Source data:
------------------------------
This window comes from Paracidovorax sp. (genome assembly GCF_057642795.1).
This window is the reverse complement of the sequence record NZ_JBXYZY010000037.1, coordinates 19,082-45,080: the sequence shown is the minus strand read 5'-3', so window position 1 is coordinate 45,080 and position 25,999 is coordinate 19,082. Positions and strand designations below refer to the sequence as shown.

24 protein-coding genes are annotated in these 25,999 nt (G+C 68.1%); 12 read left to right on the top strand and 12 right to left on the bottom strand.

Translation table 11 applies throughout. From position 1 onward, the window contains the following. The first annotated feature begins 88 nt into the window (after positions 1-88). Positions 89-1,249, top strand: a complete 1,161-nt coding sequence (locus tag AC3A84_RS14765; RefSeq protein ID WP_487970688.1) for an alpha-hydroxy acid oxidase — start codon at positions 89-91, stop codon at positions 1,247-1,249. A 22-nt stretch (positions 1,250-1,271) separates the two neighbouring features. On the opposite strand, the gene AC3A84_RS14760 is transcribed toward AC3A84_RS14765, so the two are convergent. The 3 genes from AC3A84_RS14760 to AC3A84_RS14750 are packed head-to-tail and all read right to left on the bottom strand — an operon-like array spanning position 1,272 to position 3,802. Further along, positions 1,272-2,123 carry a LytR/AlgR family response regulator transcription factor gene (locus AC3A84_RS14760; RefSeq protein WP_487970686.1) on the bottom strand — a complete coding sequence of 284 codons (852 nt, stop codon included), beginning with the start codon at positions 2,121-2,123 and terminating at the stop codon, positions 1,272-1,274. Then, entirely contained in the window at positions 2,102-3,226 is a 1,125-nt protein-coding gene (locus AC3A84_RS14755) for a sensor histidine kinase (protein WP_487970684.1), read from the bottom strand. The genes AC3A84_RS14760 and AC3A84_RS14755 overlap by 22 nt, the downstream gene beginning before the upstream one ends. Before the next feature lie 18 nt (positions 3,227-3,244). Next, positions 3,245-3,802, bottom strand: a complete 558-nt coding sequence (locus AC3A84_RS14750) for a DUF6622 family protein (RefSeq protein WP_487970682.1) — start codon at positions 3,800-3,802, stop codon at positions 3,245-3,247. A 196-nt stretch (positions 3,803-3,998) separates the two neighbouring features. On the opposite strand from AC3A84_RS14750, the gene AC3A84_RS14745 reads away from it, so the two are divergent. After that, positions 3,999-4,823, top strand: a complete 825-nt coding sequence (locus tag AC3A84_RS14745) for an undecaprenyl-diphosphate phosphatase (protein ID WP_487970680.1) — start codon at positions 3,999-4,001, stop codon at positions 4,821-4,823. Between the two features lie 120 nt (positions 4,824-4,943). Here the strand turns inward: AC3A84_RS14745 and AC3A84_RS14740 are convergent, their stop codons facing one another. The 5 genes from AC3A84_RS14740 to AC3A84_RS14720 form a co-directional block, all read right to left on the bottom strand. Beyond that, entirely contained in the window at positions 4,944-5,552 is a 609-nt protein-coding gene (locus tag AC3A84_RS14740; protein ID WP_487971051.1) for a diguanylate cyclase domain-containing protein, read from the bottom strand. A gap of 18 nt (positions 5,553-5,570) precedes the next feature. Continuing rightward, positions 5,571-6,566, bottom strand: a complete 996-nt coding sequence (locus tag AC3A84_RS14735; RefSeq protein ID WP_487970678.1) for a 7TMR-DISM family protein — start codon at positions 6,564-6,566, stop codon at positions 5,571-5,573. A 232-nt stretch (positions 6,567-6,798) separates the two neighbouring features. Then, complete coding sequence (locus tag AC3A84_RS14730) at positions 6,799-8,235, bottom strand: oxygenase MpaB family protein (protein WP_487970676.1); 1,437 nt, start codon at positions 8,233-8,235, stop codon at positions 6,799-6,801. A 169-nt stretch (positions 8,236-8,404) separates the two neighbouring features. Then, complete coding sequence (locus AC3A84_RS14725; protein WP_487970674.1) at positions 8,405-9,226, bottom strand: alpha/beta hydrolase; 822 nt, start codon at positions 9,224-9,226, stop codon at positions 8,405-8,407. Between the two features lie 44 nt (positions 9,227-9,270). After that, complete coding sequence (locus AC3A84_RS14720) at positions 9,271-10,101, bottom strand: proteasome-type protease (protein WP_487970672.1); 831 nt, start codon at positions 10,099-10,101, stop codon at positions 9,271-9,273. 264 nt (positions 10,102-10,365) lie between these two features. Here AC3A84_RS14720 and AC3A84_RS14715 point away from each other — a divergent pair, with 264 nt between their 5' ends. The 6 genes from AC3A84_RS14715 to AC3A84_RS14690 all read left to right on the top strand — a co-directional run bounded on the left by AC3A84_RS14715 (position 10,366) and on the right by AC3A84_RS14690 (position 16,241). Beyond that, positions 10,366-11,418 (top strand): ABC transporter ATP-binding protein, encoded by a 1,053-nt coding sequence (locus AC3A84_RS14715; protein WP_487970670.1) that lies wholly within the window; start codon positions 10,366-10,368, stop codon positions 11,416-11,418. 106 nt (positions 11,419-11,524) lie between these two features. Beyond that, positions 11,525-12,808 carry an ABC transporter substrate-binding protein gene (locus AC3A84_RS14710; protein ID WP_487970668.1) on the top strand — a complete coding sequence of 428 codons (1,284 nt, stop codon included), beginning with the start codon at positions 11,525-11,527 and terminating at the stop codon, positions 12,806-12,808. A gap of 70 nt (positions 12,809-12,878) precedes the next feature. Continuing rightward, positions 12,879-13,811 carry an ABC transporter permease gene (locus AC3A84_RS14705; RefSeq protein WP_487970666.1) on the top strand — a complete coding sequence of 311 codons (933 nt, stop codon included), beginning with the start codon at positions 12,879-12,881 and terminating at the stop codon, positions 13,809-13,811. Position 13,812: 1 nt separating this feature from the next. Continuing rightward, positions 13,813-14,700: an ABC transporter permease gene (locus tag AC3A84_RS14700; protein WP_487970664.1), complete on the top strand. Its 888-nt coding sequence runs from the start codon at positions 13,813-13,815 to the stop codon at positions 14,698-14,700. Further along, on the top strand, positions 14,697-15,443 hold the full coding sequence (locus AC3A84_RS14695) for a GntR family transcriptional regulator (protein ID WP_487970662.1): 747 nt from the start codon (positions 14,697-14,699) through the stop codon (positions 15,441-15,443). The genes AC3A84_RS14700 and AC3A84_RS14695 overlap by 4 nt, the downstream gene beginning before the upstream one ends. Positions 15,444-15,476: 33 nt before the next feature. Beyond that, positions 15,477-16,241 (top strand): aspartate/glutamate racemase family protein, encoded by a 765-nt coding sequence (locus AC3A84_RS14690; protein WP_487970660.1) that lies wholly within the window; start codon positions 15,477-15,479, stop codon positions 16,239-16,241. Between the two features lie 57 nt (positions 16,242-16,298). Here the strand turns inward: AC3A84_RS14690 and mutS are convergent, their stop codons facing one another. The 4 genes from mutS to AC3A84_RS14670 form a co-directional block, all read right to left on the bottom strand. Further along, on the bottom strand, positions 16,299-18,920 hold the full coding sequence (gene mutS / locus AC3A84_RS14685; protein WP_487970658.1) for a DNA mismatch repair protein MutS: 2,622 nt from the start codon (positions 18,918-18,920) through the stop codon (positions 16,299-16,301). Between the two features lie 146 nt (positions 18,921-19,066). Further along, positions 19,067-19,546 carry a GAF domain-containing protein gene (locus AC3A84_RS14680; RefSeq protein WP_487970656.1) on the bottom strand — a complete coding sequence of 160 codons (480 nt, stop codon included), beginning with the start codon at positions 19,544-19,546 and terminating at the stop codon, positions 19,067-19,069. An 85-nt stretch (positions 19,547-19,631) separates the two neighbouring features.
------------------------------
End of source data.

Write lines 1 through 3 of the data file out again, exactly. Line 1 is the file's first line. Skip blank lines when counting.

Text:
This window comes from Paracidovorax sp. (genome assembly GCF_057642795.1).
This window is the reverse complement of the sequence record NZ_JBXYZY010000037.1, coordinates 19,082-45,080: the sequence shown is the minus strand read 5'-3', so window position 1 is coordinate 45,080 and position 25,999 is coordinate 19,082. Positions and strand designations below refer to the sequence as shown.

24 protein-coding genes are annotated in these 25,999 nt (G+C 68.1%); 12 read left to right on the top strand and 12 right to left on the bottom strand.